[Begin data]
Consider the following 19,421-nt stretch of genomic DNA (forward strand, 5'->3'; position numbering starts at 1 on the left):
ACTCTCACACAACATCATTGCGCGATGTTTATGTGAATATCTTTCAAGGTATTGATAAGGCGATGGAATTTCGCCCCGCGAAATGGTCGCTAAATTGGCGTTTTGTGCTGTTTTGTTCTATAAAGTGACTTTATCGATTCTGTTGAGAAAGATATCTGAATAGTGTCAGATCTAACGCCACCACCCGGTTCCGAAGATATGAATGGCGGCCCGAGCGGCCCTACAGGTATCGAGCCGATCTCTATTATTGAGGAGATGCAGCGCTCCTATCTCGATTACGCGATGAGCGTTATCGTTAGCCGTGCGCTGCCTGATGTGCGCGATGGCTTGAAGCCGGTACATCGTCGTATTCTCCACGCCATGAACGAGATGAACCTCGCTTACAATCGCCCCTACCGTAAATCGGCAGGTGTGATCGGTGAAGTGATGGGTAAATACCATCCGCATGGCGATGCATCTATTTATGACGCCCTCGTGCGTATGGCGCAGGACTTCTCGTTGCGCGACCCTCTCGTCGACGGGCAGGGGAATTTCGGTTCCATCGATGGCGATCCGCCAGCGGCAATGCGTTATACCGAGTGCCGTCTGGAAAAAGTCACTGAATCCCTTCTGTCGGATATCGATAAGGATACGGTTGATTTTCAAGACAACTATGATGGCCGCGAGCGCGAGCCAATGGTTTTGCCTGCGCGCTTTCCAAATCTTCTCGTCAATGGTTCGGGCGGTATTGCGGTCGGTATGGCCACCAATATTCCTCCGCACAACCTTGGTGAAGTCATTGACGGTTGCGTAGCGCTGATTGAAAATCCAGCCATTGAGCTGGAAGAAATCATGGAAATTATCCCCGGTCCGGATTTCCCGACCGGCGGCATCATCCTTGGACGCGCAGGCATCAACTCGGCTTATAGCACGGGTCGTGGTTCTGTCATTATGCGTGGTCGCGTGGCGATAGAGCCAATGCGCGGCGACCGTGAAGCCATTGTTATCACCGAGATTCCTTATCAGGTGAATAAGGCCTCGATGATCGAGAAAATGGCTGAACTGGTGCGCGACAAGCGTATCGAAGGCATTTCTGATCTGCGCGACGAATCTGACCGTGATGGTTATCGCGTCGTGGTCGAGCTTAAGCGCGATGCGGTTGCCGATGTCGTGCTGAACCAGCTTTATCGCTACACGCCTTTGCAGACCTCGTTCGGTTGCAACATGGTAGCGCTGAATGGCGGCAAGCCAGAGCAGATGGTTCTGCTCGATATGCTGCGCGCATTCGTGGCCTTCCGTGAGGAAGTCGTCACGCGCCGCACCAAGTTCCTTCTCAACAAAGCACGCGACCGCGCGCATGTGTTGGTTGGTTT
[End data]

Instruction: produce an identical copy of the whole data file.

Consider the following 19,421-nt stretch of genomic DNA (forward strand, 5'->3'; position numbering starts at 1 on the left):
ACTCTCACACAACATCATTGCGCGATGTTTATGTGAATATCTTTCAAGGTATTGATAAGGCGATGGAATTTCGCCCCGCGAAATGGTCGCTAAATTGGCGTTTTGTGCTGTTTTGTTCTATAAAGTGACTTTATCGATTCTGTTGAGAAAGATATCTGAATAGTGTCAGATCTAACGCCACCACCCGGTTCCGAAGATATGAATGGCGGCCCGAGCGGCCCTACAGGTATCGAGCCGATCTCTATTATTGAGGAGATGCAGCGCTCCTATCTCGATTACGCGATGAGCGTTATCGTTAGCCGTGCGCTGCCTGATGTGCGCGATGGCTTGAAGCCGGTACATCGTCGTATTCTCCACGCCATGAACGAGATGAACCTCGCTTACAATCGCCCCTACCGTAAATCGGCAGGTGTGATCGGTGAAGTGATGGGTAAATACCATCCGCATGGCGATGCATCTATTTATGACGCCCTCGTGCGTATGGCGCAGGACTTCTCGTTGCGCGACCCTCTCGTCGACGGGCAGGGGAATTTCGGTTCCATCGATGGCGATCCGCCAGCGGCAATGCGTTATACCGAGTGCCGTCTGGAAAAAGTCACTGAATCCCTTCTGTCGGATATCGATAAGGATACGGTTGATTTTCAAGACAACTATGATGGCCGCGAGCGCGAGCCAATGGTTTTGCCTGCGCGCTTTCCAAATCTTCTCGTCAATGGTTCGGGCGGTATTGCGGTCGGTATGGCCACCAATATTCCTCCGCACAACCTTGGTGAAGTCATTGACGGTTGCGTAGCGCTGATTGAAAATCCAGCCATTGAGCTGGAAGAAATCATGGAAATTATCCCCGGTCCGGATTTCCCGACCGGCGGCATCATCCTTGGACGCGCAGGCATCAACTCGGCTTATAGCACGGGTCGTGGTTCTGTCATTATGCGTGGTCGCGTGGCGATAGAGCCAATGCGCGGCGACCGTGAAGCCATTGTTATCACCGAGATTCCTTATCAGGTGAATAAGGCCTCGATGATCGAGAAAATGGCTGAACTGGTGCGCGACAAGCGTATCGAAGGCATTTCTGATCTGCGCGACGAATCTGACCGTGATGGTTATCGCGTCGTGGTCGAGCTTAAGCGCGATGCGGTTGCCGATGTCGTGCTGAACCAGCTTTATCGCTACACGCCTTTGCAGACCTCGTTCGGTTGCAACATGGTAGCGCTGAATGGCGGCAAGCCAGAGCAGATGGTTCTGCTCGATATGCTGCGCGCATTCGTGGCCTTCCGTGAGGAAGTCGTCACGCGCCGCACCAAGTTCCTTCTCAACAAAGCACGCGACCGCGCGCATGTGTTGGTTGGTTT